This is also the first file you should edit when you fork(copy) a new theme. In order to make your blog work, you should mention the baseurl. Read: How to create a Jekyll blog for more.

2. index.html:

This is your homepage in most cases. It can also be in the format It usually has a for loop to load all the posts. You can make changes to this file and design your index of posts like how I have done the card layout for my blog.

Index file may also call default layout which will be inside _layout folder. You can also remove the whole loop thing and have a simple introduction page like the Jekyll official site.

3. atom.xml/sitemap.xml:

This can be your feeds file or a sitemap. If you do not have one, you can always create a sitemap or a feeds file.


This is a file where you can describe your project. This will be rendered as a html file and displayed by default when someone visits your repository on Github. In this link, observe the page displayed.

At the bottom of the repository, you will see a description of the theme with a screenshot. This file is not mandatory.

Folders inside a Jekyll site

1. _includes:

This folder is kind of like libraries that are called using #include in C-programming. You can include files which are inside this folder into any post or page just by adding this line of code - {% include filename.html %} replace the filename to a file inside your _includes folder.

Usually, header and footer files are put inside this folder and called inside default layout (or any page or post).

2. _layouts:

As the name says this folder contains your website layouts. It will have default, page and post layouts by default. You can also create other layouts such as two column, single column etc.,

This is where you can change the looks of your post and pages. If you look at this website for example, posts look different from pages. The reason is that they use different layouts.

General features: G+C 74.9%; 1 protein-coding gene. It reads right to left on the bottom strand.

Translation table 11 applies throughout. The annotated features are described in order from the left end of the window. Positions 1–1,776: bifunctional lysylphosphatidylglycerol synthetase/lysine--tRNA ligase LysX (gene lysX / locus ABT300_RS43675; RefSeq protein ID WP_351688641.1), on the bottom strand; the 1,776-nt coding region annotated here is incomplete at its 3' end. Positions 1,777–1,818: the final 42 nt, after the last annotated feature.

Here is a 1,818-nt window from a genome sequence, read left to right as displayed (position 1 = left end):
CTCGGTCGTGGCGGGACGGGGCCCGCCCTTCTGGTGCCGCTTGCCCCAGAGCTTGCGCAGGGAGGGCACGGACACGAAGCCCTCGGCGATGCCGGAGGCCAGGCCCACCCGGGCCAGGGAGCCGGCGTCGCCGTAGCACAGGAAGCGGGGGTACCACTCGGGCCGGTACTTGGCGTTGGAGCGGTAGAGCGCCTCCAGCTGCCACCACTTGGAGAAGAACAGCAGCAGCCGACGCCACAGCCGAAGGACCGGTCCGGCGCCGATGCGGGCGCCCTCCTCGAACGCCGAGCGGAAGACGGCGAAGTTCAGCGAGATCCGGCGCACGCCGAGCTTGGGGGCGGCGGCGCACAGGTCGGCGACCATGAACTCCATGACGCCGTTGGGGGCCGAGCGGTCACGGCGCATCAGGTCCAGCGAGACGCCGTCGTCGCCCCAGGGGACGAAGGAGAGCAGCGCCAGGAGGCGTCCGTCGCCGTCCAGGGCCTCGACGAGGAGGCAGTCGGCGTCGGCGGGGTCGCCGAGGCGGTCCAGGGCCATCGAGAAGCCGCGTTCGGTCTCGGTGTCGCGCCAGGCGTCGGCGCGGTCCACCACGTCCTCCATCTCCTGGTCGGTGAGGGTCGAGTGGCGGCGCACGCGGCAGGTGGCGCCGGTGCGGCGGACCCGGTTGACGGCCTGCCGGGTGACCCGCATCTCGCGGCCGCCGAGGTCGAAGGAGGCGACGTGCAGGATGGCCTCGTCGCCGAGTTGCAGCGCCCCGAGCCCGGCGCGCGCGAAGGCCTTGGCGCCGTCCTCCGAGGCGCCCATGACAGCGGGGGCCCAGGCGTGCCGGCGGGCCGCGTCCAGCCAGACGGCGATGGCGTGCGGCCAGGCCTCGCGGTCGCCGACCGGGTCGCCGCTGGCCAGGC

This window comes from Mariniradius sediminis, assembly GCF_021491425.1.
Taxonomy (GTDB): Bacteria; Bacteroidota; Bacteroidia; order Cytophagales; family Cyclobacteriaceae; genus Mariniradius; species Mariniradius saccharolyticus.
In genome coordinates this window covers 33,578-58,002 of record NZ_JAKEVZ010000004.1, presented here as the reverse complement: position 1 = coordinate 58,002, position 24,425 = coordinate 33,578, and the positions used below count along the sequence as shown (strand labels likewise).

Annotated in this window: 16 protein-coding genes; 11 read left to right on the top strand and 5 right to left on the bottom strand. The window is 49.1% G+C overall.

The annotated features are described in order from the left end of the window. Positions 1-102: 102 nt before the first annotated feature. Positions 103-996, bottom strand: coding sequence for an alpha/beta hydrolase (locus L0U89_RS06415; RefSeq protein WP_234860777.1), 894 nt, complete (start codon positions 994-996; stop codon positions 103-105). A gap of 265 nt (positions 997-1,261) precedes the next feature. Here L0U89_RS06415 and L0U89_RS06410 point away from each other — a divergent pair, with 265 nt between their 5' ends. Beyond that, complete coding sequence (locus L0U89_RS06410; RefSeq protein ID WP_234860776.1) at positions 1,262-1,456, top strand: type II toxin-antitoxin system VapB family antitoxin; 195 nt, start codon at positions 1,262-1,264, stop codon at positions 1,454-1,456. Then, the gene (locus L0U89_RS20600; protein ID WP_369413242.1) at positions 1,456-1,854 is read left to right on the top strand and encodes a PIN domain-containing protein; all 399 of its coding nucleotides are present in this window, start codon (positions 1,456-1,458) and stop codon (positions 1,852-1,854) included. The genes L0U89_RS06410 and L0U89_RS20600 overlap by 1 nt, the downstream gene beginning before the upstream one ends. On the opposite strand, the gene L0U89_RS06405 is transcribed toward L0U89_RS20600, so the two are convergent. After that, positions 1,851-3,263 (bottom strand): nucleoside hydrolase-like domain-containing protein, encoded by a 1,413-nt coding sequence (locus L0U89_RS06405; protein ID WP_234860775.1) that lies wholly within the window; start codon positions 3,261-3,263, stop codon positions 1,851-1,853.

There can also be a layouts for redirecting, compressing etc.,. I will talk about these in a different post.

3. _posts:

All your blog posts reside here. The naming should be in the format

4. _sass:

Jekyll supports Sass preprocessor. Sass files are included in this folder can be imported to main stylesheet. Read for a brief section on sass.

5. _site:

This is a folder created by Jekyll to host your website. It will have files only compatible for a browser - HTML, CSS, JS, XML etc., This conversion happens by default. You don’t have to create this or edit anything inside this folder.

This folder gets generated only when you are using Jekyll locally. If you are hosting your website using Github Pages then you don’t see this folder in your repository because Github Pages does it for you in the background.

6. css, images, js:

You can create folders and name them as per your needs. These are some of the common folders that we use to keep stylesheets, images, and JavaScript files.

7. Other folders:

There can be other folders as well. The one used for plugins is _plugins. You can add any arbitrary folder. You can name it anything, say project and keep a html or a markdown file inside it. These files will get a URL http://yourdomain/project/filename.html. You can change that to http://yourdomain/project/filename/ by using permalinks.

Here is a video on how Jekyll works

I hope that gives you an insight into the structure of Jekyll files and folders. It looked strange for me in the beginning but once I understood the logic used behind, it all made sense. And since a Jekyll site is made up of a lot of different parts, debugging is very easy.

When something starts acting up, you’ll know exactly where to look for. In this blog, I have written a lot of things I did using Jekyll. Make use of it.

If you get frustrated about something that is not working then just ask the community. Google things with the suffix jekyll. You will find an answer. You can always ask me here, in the comment section. I will try my best to help you out.

Thanks for reading!

This article is written by sharath.dt Follow him @webjeda.